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Data bits: Can you handle a million trillion of these?

With global information growing by nine times in the past five years, power in the digital age will belong to those who can corral it.

The amount of global information created and shared has grown by nine times in just the past five years.
REUTERS/Tim Wimborne

Throughout history, power has belonged to those who control information.

Think back on the old sword-and-shield movies. The plot often hinged on who possessed a particular document: a treaty, a deed, a pardon. Later on, many a spy thriller revolved around snatching a photo, a file or a roll of microfilm from enemy hands.

Information was in physical form, and possession was the key. Now, information is digital. And power in the digital age will belong not to those who control it, but to those who can corral it.

The reason I say that is because information is exploding beyond the hope of anyone actually controlling it.

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The amount of global information created and shared has grown by nine times in just the past five years, according to renowned Silicon Valley analyst Mary Meeker, whose annual Internet trends report was released last week.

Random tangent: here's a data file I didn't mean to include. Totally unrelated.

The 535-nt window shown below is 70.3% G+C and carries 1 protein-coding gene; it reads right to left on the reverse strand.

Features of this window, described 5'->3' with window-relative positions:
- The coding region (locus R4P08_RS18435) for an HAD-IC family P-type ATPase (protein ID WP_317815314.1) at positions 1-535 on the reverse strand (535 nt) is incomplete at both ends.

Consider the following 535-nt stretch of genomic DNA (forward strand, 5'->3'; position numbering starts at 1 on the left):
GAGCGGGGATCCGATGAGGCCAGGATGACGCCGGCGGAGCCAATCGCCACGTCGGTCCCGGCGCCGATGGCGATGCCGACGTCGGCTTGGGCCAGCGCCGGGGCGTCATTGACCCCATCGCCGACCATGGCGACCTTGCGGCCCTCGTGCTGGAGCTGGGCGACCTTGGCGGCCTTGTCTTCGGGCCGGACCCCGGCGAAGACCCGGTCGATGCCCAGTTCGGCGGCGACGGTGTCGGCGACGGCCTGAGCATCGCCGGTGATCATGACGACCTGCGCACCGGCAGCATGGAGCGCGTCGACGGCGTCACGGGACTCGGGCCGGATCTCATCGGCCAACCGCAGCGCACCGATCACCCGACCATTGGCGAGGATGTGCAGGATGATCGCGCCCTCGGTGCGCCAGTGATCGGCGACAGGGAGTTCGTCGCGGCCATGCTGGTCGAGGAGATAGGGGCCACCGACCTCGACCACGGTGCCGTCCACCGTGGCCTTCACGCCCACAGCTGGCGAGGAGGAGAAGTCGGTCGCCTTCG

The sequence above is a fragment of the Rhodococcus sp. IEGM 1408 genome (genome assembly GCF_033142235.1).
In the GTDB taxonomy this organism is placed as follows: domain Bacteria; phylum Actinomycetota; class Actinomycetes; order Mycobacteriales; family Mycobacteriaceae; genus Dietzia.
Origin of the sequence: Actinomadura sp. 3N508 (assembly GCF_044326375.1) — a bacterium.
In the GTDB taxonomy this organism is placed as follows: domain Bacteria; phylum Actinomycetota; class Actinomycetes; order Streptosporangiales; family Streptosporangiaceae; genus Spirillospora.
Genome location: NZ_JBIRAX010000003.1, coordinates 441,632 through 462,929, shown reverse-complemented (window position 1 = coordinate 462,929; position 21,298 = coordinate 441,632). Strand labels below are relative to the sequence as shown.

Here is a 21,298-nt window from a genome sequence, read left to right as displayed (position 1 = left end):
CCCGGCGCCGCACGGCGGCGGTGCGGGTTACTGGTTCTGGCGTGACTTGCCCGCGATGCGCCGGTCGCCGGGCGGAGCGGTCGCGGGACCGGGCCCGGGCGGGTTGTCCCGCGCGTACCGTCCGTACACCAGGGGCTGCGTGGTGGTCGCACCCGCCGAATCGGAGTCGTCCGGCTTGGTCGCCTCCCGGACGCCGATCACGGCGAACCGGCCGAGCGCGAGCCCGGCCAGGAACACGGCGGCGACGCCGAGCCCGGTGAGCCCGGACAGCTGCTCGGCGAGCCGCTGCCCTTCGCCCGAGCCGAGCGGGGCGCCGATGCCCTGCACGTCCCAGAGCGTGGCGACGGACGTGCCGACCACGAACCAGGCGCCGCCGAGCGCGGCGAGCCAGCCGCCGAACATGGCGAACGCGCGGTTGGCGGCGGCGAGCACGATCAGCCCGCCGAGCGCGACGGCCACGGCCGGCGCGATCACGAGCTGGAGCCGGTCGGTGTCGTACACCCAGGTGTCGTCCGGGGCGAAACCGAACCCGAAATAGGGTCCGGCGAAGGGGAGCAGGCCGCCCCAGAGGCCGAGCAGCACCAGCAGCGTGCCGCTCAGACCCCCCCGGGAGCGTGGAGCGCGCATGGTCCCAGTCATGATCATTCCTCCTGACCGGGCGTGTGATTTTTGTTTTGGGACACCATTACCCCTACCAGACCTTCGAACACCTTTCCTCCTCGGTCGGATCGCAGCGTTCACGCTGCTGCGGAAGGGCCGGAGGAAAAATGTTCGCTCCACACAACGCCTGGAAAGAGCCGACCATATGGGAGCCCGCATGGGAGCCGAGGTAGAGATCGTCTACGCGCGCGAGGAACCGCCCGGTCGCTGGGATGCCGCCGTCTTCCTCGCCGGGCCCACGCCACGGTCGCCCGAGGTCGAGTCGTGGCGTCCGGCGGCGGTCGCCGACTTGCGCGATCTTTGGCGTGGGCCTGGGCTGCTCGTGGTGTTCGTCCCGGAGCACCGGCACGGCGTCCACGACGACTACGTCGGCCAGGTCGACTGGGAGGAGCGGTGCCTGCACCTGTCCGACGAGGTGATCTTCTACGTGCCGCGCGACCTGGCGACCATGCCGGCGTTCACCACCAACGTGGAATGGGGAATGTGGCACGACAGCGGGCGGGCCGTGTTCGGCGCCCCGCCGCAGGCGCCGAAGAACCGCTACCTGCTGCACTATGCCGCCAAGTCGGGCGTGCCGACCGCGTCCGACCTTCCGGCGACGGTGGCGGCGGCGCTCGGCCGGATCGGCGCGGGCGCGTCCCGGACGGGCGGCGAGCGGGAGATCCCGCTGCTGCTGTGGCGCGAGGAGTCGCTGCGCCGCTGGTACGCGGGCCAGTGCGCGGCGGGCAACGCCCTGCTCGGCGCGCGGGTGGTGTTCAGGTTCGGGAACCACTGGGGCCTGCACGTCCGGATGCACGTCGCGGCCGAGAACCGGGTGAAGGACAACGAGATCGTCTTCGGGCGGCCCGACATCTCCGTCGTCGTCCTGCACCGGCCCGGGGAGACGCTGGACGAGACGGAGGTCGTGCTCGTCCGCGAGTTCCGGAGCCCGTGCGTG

Meeker estimated that nearly two zettabytes of information were created globally in 2011. A byte is the smallest unit of computer data, roughly analogous to one printed character. Two zettabytes is this much: 2,000,000,000,000,000,000,000.  That would be the equivalent of reproducing this column a million trillion times. (Note on math: based on 2,000 characters.)

For businesspeople, making sense of this almost incomprehensibly vast ocean of data is a huge challenge. “Big Data,” a term much in vogue, describes the effort to sift through all the available information and discern patterns that offer business opportunities.

It’s why, when you do a Google search for lawnmowers, you see Toro ads popping up on every website you visit for the next week or two. Google knows what you were looking for, and it sells Toro the opportunity to help you find it.

The companies currently leading the way in harnessing that information are based in the United States. Eight of the top 10 Internet properties are U.S.-based; it’s a familiar roster that includes names like Google, Facebook, Yahoo and Amazon.

But increasingly, the demand for information is coming from outside our borders. Not one of those companies I mentioned gets a majority of its traffic from Americans, even though nearly 80 percent of U.S. residents have Internet access. But in China, that number is 42 percent; in India, just 11 percent.

As those countries and others increase their base of digital users, the ocean of information will swell geometrically. And those who can effectively analyze it and put it to use will be the business leaders of the next generation.